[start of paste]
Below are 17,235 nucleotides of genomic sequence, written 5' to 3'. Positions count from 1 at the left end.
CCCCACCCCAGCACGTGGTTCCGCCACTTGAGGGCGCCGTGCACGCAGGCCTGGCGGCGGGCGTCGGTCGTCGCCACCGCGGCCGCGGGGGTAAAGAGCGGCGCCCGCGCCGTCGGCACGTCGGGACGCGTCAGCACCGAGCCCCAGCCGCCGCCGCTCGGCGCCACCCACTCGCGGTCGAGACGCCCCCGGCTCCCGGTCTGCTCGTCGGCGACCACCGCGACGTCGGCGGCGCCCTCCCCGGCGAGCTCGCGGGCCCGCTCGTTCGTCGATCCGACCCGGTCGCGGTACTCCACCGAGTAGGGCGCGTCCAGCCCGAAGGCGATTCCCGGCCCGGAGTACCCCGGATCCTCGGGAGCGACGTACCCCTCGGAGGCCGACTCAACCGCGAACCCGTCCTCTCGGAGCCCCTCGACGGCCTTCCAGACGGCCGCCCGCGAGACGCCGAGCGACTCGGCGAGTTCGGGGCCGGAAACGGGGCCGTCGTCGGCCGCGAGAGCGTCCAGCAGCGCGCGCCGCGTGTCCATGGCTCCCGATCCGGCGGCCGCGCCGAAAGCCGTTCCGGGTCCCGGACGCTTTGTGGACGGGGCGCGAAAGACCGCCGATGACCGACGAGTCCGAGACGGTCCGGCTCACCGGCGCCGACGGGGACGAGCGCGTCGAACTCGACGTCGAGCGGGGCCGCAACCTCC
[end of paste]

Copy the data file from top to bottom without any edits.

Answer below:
Below are 17,235 nucleotides of genomic sequence, written 5' to 3'. Positions count from 1 at the left end.
CCCCACCCCAGCACGTGGTTCCGCCACTTGAGGGCGCCGTGCACGCAGGCCTGGCGGCGGGCGTCGGTCGTCGCCACCGCGGCCGCGGGGGTAAAGAGCGGCGCCCGCGCCGTCGGCACGTCGGGACGCGTCAGCACCGAGCCCCAGCCGCCGCCGCTCGGCGCCACCCACTCGCGGTCGAGACGCCCCCGGCTCCCGGTCTGCTCGTCGGCGACCACCGCGACGTCGGCGGCGCCCTCCCCGGCGAGCTCGCGGGCCCGCTCGTTCGTCGATCCGACCCGGTCGCGGTACTCCACCGAGTAGGGCGCGTCCAGCCCGAAGGCGATTCCCGGCCCGGAGTACCCCGGATCCTCGGGAGCGACGTACCCCTCGGAGGCCGACTCAACCGCGAACCCGTCCTCTCGGAGCCCCTCGACGGCCTTCCAGACGGCCGCCCGCGAGACGCCGAGCGACTCGGCGAGTTCGGGGCCGGAAACGGGGCCGTCGTCGGCCGCGAGAGCGTCCAGCAGCGCGCGCCGCGTGTCCATGGCTCCCGATCCGGCGGCCGCGCCGAAAGCCGTTCCGGGTCCCGGACGCTTTGTGGACGGGGCGCGAAAGACCGCCGATGACCGACGAGTCCGAGACGGTCCGGCTCACCGGCGCCGACGGGGACGAGCGCGTCGAACTCGACGTCGAGCGGGGCCGCAACCTCC